Reduced Inflammation

Overall, say the researchers, the results indicate substantial stability of the disease, without signs of progression, though the high levels of disability at the start of the trial make this difficult to confirm.

The researchers examined a subset of individuals for changes in brain tissue volume linked with illness progression. The researchers discovered that the higher the dose of injected stem cells, the smaller the decline in brain volume over time. They believe this may be because the stem cell transplant reduced inflammation.

The team also looked for signs that the stem cells were having a neuroprotective effect — that is, protecting nerve cells from further damage. Their previous work showed how tweaking metabolism — how the body produces energy — can in turn reprogram microglia from ‘bad’ to ‘good.

Fatty Acid Levels

In this new study, they looked at how the brain’s metabolism changes after the treatment. They measured changes in the fluid around the brain and in the blood over time and found certain signs that are linked to how the brain processes fatty acids.

These indicators were linked to how effectively the treatment works and how the disease progresses. The bigger the dose of stem cells, the higher the fatty acid levels, which lasted during the 12-month period.

“We desperately need to develop new treatments for secondary progressive MS, and I am cautiously very excited about our findings, which are a step towards developing a cell therapy for treating MS,”

Professor Stefano Pluchino from the University of Cambridge, who co-led the study, said.

The authors recognize that the study has limitations. It was only a small study and there may have been confounding effects from the immunosuppressant drugs, for example. However, because the treatment was safe and its effects lasted for 12 months, the researchers can now move on to the next stage of clinical trials.

“These results show that special stem cells injected into the brain were safe and well-tolerated by people with secondary progressive MS. They also suggest this treatment approach might even stabilize disability progression. We’ve known for some time that this method has the potential to help protect the brain from progression in MS,”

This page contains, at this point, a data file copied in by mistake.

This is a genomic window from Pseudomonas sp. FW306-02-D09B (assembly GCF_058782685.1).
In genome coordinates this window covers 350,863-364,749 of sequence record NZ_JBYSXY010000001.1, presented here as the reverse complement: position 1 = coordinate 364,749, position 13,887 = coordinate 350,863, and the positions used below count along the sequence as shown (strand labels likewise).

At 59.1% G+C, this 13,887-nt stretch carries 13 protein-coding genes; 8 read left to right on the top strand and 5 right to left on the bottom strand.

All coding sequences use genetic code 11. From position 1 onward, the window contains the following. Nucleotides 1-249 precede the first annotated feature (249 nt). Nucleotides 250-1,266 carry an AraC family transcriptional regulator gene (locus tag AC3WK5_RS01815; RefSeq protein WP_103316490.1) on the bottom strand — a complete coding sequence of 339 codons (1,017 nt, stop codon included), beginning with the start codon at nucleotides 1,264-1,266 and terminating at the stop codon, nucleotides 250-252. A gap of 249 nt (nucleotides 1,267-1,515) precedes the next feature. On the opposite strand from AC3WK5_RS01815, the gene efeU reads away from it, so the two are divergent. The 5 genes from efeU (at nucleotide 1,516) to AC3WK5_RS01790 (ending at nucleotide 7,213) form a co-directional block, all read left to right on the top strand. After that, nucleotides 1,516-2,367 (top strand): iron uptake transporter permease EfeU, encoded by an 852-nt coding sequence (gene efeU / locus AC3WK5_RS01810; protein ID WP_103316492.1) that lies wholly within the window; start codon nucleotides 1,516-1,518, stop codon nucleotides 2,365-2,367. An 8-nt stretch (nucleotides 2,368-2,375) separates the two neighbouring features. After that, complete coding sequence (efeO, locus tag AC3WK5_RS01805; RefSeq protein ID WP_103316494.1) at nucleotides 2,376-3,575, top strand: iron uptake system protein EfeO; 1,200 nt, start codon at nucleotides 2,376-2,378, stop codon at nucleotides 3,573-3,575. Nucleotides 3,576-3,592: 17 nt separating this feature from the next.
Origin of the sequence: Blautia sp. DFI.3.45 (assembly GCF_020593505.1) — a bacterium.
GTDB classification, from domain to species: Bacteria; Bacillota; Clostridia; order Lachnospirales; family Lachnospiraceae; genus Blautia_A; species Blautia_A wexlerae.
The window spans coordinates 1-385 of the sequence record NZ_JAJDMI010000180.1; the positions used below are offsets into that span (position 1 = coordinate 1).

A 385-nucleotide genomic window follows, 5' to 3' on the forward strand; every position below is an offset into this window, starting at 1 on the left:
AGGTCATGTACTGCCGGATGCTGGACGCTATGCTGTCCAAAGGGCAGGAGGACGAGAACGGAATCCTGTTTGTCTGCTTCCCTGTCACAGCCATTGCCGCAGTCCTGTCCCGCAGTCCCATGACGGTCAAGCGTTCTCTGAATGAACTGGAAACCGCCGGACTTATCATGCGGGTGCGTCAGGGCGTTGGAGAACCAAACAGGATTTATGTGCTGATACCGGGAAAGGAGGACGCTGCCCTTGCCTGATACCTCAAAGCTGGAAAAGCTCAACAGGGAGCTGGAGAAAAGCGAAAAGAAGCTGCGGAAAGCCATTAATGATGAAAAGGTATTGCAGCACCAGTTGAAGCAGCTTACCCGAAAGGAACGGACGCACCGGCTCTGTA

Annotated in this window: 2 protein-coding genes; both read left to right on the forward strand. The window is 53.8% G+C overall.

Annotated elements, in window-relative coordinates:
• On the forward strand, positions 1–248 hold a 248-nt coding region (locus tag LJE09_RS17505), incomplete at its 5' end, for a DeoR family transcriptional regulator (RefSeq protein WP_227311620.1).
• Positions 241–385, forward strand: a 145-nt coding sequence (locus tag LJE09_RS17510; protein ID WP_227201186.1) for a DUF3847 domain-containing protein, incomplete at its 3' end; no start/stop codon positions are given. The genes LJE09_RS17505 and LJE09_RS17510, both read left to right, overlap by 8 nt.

said Caitlin Astbury, Research Communications Manager at the MS Society.


We report the analysis of 1 year of data from the first cohort of 15 patients enrolled in an open-label, first-in-human, dose-escalation phase I study ( NCT03282760, EudraCT2015-004855-37) to determine the feasibility, safety, and tolerability of the transplantation of allogeneic human neural stem/progenitor cells (hNSCs) for the treatment of secondary progressive multiple sclerosis.

Participants were treated with hNSCs delivered via intracerebroventricular injection in combination with an immunosuppressive regimen. No treatment-related deaths nor serious adverse events (AEs) were observed. All participants displayed stability of clinical and laboratory outcomes, as well as lesion load and brain activity (MRI), compared with the study entry. Longitudinal metabolomics and lipidomics of biological fluids identified time- and dose-dependent responses with increased levels of acyl-carnitines and fatty acids in the cerebrospinal fluid (CSF). The absence of AEs and the stability of functional and structural outcomes are reassuring and represent a milestone for the safe translation of stem cells into regenerative medicines.

  1. Maurizio A. Leone, Maurizio Gelati, Daniela C. Profico. Phase I clinical trial of intracerebroventricular transplantation of allogeneic neural stem cells in people with progressive Multiple Sclerosis. Cell Stem Cell (2023). DOI: 10.1016/j.stem.2023.11.001